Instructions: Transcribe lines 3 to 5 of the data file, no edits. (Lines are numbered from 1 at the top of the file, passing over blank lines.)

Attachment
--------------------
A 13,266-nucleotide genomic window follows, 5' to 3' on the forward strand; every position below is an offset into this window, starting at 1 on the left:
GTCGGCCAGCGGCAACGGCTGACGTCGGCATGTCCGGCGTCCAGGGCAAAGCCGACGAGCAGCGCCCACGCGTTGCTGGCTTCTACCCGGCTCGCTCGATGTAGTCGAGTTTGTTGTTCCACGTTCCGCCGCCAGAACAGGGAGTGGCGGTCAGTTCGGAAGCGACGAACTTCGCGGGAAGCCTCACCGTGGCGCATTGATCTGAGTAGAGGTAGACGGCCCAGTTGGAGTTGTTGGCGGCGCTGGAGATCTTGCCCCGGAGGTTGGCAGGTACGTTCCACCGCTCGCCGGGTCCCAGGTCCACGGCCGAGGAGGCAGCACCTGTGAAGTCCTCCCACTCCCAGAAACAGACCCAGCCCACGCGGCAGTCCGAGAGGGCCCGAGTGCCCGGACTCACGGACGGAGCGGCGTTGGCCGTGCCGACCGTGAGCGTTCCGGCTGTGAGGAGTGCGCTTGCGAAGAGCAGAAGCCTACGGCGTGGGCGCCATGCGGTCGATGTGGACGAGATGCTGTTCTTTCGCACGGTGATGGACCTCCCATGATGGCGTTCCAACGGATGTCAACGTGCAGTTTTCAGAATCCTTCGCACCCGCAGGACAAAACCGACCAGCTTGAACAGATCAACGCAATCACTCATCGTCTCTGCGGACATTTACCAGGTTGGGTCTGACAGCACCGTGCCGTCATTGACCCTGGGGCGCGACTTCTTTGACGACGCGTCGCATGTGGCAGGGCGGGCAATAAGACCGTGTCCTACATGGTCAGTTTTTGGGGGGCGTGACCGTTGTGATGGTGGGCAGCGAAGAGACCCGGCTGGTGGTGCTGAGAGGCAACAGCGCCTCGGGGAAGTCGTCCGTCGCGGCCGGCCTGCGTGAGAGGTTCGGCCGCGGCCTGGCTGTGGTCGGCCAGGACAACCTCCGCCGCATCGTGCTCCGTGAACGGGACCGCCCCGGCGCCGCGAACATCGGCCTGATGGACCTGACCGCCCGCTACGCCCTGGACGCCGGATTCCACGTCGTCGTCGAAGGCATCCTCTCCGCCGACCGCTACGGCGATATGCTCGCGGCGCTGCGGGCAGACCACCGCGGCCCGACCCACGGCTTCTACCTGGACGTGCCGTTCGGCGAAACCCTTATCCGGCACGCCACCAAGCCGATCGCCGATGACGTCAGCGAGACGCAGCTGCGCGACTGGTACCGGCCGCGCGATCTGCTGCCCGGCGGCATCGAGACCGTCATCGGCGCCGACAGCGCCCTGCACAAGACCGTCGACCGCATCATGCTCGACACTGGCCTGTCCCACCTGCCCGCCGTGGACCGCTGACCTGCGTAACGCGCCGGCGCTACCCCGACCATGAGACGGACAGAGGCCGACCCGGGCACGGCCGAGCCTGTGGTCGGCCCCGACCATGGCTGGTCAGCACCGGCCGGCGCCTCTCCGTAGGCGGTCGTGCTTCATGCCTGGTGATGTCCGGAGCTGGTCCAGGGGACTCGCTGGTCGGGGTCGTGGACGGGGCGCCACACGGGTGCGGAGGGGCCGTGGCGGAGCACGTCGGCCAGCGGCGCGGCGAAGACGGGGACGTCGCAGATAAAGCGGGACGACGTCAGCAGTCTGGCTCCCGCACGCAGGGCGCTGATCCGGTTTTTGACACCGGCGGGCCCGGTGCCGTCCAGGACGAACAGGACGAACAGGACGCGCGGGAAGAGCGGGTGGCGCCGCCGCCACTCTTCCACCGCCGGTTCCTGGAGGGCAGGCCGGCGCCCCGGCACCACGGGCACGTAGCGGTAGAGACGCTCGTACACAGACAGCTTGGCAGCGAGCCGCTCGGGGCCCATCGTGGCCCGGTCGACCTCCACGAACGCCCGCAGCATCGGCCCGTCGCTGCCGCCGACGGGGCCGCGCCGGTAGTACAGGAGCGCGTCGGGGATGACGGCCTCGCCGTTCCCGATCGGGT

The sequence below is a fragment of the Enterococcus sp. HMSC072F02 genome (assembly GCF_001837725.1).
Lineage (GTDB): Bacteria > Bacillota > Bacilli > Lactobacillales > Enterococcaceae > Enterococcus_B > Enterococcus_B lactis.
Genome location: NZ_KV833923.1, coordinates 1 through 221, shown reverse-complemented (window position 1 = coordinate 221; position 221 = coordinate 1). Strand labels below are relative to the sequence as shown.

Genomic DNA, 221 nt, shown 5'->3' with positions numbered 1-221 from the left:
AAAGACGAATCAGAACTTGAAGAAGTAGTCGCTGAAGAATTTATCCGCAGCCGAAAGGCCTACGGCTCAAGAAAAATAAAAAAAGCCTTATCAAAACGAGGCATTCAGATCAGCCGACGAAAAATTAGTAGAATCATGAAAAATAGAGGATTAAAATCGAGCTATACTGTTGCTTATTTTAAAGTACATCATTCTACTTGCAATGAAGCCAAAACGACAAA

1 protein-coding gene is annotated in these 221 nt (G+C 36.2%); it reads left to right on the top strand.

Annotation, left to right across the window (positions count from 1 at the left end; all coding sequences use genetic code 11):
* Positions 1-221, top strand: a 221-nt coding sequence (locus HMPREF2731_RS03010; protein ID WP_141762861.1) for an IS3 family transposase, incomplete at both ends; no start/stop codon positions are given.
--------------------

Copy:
The sequence below is a fragment of the Enterococcus sp. HMSC072F02 genome (assembly GCF_001837725.1).
Lineage (GTDB): Bacteria > Bacillota > Bacilli > Lactobacillales > Enterococcaceae > Enterococcus_B > Enterococcus_B lactis.
Genome location: NZ_KV833923.1, coordinates 1 through 221, shown reverse-complemented (window position 1 = coordinate 221; position 221 = coordinate 1). Strand labels below are relative to the sequence as shown.